The two single deck cars had short two window central saloons and back-to-back cross bench seats behind the platform at each end. The outer seat was thus very close the Driver. The girder truck was identical to the others. The central trolley pole was mounted on the clerestory roof and there were 34 seats. These were known as the American cars as this pattern was in common use out there and were used to supplement the service.

The colour scheme was dark green and cream with the name in gold and crimson blocking and thick gold framing around the panels. The front and rear lights were lit by a change-over plug, which also lit the light over the staircase. Later when expenses were rising, the cars were painted green only. All cars were fitted with Jerrard's Automatic Track Cleaner, which was a length of iron with a shaped end, attached to each bogey. The First Supply on the Network The first consumers were connected in August. 1902. A public Lighting Agreement was signed on 15.5.02 with the Redruth U.D.C. for 2 Arc Lamps, 28 all-night lamps and 148 1/2 night lights, which were connected by 1903.

Opening of the Tramway

The members of the Camborne and the Redruth Councils were taken for rides on the trams on the 1.10.02, and the B.O.T. Inspector made his formal inspection on 25.10.02; passing the whole tramway for use, except for a recommendation on slipper brakes. On 7th November, 1902, 200 local dignitaries were invited, with Mrs. Wigham, wife of an Edmundson's Director, the guest-of-honour. After lunch, they were all taken for a trip and then the cars went into normal service. The crowd at the depot were given tea and sandwiches.

Electric Tram
Fig.2 Electric Tram - Redruth to Camborne


At 5.30am the Miners' Special, then half-hourly with 4 cars to 8.00am, then quarter-hourly with 6 cars. On Fridays the service was every 7 minutes, 2.00-7.00 p.m. and to 9.00pm on Saturdays. The last through tram from either end went at 11.05pm and then back to the Depot. The time for the full journey was 23 minutes and the fare initially 2d. Extra trams were put on for holiday and big football matches - all County Rugby matches being then played at Redruth.

Special cars could also be ordered, but owing to the single line, such passengers had to be very careful to be at the agreed place by the agreed time. Clocks were installed in the waiting rooms in Camborne and Redruth, being carefully checked each day. A parcels service was provided, conducted by a special porter. The "pasty special" was the 12 noon from Redruth. and bicycles could be carried on the front platform of any tram for 6d until 1918. From February 1904, a letter box was attached to specific trams at the rear, with a G.P.O. sign on the near side top deck rail, and from that date also the G.P.O. mail was picked up daily from Pool Post Office.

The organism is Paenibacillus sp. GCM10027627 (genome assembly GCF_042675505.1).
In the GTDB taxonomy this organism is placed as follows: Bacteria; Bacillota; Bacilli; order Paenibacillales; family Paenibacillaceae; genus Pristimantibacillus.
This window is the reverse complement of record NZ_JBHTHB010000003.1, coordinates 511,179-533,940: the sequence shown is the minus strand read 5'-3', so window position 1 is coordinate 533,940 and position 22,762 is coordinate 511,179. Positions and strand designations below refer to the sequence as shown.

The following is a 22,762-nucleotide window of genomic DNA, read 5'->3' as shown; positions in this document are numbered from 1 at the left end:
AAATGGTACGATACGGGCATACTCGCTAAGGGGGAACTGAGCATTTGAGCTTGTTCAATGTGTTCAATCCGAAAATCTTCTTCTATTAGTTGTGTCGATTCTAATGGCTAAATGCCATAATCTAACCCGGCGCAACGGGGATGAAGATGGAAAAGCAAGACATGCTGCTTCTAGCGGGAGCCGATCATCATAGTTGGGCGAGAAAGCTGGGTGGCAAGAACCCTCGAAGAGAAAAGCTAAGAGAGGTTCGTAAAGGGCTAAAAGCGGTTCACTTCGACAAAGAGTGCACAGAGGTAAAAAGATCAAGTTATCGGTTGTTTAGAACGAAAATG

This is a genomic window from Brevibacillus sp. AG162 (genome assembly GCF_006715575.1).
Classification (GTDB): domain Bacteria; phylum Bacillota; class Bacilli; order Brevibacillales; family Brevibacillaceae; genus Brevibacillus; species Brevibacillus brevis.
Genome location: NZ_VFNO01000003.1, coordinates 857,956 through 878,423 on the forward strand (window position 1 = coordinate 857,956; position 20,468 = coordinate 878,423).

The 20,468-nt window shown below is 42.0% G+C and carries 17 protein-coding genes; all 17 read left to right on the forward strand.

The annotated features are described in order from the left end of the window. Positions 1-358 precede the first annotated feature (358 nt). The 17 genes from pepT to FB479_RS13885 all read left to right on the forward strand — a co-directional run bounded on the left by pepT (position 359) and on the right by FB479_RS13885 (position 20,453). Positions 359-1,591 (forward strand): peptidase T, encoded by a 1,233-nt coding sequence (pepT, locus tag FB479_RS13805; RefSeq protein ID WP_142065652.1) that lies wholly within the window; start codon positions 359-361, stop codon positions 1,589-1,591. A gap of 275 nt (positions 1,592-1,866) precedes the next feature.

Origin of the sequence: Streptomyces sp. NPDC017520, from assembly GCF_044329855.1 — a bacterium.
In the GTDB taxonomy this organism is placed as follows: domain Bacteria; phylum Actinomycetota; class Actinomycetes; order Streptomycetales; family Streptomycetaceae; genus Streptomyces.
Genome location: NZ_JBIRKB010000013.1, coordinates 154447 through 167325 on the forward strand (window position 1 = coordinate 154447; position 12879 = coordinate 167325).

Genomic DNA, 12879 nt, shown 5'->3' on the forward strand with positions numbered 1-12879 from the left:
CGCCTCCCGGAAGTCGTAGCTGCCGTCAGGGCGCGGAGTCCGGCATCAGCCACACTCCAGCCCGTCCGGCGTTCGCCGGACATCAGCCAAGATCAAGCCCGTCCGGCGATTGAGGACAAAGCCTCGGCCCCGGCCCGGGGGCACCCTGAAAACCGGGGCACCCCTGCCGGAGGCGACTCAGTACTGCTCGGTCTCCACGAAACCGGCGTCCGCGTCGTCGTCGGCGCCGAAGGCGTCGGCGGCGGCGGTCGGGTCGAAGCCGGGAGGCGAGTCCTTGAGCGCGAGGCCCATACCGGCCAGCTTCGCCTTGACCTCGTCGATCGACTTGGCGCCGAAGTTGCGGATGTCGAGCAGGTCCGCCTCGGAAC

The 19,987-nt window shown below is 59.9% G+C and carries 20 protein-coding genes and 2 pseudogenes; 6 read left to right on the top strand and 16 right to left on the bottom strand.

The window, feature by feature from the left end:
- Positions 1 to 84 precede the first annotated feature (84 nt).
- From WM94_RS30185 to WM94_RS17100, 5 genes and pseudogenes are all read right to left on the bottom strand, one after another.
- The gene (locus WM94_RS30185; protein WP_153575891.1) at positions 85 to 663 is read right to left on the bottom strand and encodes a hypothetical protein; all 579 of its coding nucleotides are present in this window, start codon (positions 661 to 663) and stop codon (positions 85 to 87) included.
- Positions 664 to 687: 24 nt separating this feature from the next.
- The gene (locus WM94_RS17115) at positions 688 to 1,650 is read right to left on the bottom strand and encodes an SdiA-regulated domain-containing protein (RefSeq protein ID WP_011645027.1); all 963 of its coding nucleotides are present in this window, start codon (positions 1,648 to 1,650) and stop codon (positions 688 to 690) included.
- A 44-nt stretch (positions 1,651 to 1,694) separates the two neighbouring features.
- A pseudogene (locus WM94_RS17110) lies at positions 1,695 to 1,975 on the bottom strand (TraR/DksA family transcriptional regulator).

Inevitably, there was rowdiness and overcrowding, particularly at night. The "Electrical Times" of 4.2.04 reported that notices had appeared in the trams :-
"The Camborne public will confer a favour on Urban ESCo, the Camborne Council and themselves, by not over-crowding the cars. Wait until the next."
They added the comment that they hoped that Urban ESCo was willing to meet the Camborne public half-way by providing extra cars at times of peak load. However, this trouble continued, and in 1909 by-laws were introduced for operating the tramway and the rights of passengers.

The Mineral Line

Following the failure of the electric telpher in the 1890's, East Pool Mine had had to revert to carrying their tinstuff to Tolvaddon Stamps by horse and cart, and this was inefficient and costly. On 13.5.03. Urban ESCo signed an Agreement with the East Pool and Agar United Mines Adventurers to carry their tinstuff on the tramway at 6d/ton over the weighbridge, to provide 24 hours storage of 200 tons; the mines providing the labour for loading and unloading. Two open locomotives were purchased based on the same Milnes bogey, 2 x 25 H.P. motors, and 14 wagons - eight 21/2 ton and six 3 ton.

The Agreement provided for these trains to be run between 7.00 a.m and 5.00 p.m. daily. except Sundays, Christmas I)ay and Good Friday, and the cost was increased to 6 1/2d/ton in 1911. East Pool was the only cost-book company with which the Urban ESCo had any Agreements.